Liver disease is a wide-ranging umbrella term for any medical issue affecting the liver ranging in severity. Here are 5 different types of liver disease and their causes – learn more in our blog below!
The Rundown on Liver Diseases
Approximately 1 in 10 individuals in the U.S. are affected by liver diseases. Hepatic disease or liver disease encompasses many issues that can affect people differently—often classified as any disorder of the liver that affects its ability to function correctly. Initial symptoms can include fatigue, nausea, and lack of appetite. However, it’s also important to note that many people are asymptomatic and can go undiagnosed for years. Early diagnosis is essential to prevent permanent damage to the liver. Liver diseases come in all shapes and sizes. Educating yourself on the various types is an excellent place to start, as each requires different treatments to manage appropriately.
Here are 5 different types of liver disease to become familiarized with:
1.)Alcoholic Induced Liver Disease
A condition that affects millions of people a year is alcoholic-induced liver disease. Essentially, this type of liver disease is caused by excessive, long-term alcohol use, which can lead to a range of symptoms from mild discomfort to dangerous and potentially fatal liver damage. The severity of the damage depends on the duration and quantity of alcohol consumption and lifestyle habits. Still, it can be exacerbated by other medical conditions such as viral hepatitis or obesity. Luckily, alcoholic liver disease is preventable if you stick to low levels of moderate drinking and seek immediate treatment for signs of discomfort or ill health.
2.)Autoimmune Liver Disease
This form of liver disease is a chronic liver inflammation caused by your body’s immune system attacking itself. Estimates suggest 60-70% of cases are genetically predisposed, but lifestyle factors can also play a role. While there’s no known cure for autoimmune liver diseases, treatments such as steroids, intravenous immunoglobulin, and biological therapies can relieve symptoms and slow progression. In some more advanced cases, a liver transplant may be necessary to improve the quality of life.
3.)Nonalcoholic Fatty Liver Disease
When fat accumulates in the cells of your liver, constituting more than 10% of its weight, you’re facing what’s known as Nonalcoholic fatty liver disease or NAFLD. Obesity, diabetes, and high cholesterol can all contribute, as well as excessive alcohol consumption and metabolic issues. Resulting in a myriad of problems, including inflammation and cirrhosis (liver scarring.) Treatment varies depending on the underlying cause, but common approaches involve mindful nutrition choices and physical activity. If NAFLD is left untreated, it can progress to the more severe condition known as NASH or nonalcoholic steatohepatitis. Unlike fat deposits in the liver with NAFLD, NASH involves inflammation and liver cell damage. Symptoms may include fatigue, weight loss, abdominal pain, and jaundice. As we continue to increase our understanding of this all-too-common condition, new treatments are underway to help those living with NAFLD or NASH.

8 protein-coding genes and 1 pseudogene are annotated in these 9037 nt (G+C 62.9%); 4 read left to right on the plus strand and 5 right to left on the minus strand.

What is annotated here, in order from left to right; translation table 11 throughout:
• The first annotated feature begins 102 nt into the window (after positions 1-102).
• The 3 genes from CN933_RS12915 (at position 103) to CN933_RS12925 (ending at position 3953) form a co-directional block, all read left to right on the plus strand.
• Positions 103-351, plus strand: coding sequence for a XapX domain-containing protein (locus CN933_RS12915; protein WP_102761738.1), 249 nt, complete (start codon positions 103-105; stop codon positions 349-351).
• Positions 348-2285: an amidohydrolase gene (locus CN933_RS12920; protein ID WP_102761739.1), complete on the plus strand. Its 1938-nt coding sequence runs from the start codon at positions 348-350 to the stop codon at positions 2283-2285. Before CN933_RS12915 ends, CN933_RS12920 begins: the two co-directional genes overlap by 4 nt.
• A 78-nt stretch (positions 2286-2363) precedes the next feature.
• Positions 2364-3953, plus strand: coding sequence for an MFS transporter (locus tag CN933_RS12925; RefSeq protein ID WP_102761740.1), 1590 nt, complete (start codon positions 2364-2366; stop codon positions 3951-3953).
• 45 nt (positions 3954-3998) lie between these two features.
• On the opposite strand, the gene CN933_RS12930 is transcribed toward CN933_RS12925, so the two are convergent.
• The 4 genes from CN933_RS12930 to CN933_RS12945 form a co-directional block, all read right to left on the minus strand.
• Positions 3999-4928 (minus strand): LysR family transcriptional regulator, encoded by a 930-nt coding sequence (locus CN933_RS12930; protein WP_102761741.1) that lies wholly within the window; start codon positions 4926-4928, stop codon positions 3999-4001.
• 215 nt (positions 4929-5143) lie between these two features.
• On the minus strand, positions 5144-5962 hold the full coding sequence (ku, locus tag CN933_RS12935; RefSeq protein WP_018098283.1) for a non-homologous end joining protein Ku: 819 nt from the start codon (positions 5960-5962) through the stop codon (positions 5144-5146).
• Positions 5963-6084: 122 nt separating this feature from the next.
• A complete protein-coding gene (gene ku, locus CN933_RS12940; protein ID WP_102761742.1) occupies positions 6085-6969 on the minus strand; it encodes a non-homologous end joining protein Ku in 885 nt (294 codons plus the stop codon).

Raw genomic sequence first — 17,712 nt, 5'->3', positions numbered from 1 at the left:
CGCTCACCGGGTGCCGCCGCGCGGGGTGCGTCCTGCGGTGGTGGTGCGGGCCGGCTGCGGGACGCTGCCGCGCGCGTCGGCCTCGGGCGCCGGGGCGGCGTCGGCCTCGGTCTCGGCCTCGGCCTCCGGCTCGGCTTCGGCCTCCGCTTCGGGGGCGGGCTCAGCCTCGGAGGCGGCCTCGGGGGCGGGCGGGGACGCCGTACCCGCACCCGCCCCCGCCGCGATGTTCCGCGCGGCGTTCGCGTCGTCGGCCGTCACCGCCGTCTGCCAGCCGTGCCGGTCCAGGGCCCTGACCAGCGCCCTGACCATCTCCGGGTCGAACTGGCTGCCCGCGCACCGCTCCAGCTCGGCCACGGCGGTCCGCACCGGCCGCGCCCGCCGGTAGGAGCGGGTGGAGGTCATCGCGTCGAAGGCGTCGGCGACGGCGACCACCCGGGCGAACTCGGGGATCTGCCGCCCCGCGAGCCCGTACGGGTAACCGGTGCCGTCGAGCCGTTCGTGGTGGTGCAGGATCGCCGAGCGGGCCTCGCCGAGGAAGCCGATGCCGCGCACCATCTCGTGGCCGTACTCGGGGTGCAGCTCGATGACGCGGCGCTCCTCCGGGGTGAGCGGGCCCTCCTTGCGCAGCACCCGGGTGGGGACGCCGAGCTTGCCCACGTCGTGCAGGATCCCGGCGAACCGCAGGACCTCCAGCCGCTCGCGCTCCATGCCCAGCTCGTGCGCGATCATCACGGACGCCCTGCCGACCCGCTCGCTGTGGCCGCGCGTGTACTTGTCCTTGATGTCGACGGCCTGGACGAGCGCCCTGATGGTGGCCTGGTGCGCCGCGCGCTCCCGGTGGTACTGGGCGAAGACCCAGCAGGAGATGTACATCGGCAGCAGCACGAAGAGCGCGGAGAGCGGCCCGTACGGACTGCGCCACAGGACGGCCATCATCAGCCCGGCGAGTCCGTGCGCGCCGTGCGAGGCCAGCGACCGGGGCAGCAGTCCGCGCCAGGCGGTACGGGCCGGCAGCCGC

4.)Hepatitis B and Hepatitis C
Both hepatitis B and C are liver-related illnesses caused by viruses. While hepatitis B is a relatively common virus, hepatitis C is more severe and can lead to long-term health implications. Treatment for both types of hepatitis generally involves effective management of the virus with antiviral medicines and monitoring any damage the virus has caused to the liver. For those infected with chronic forms of hepatitis B or C, their treatment may also require specific lifestyle changes. With the proper medical care, individuals infected with either type of hepatitis can find relief from symptoms.
5.)Metabolic/Inherited Liver Disease
Genetic disorders that lead to impaired functioning of the liver are known as metabolic and inherited liver disease. These diseases can include conditions such as Wilson’s disease and Gilbert’s Syndrome, which both slow down the body’s metabolism due to a buildup of toxins. Treatment is dependent on the specific condition and its severity. While some cases can be managed with lifestyle changes, in more severe cases, medical intervention is necessary.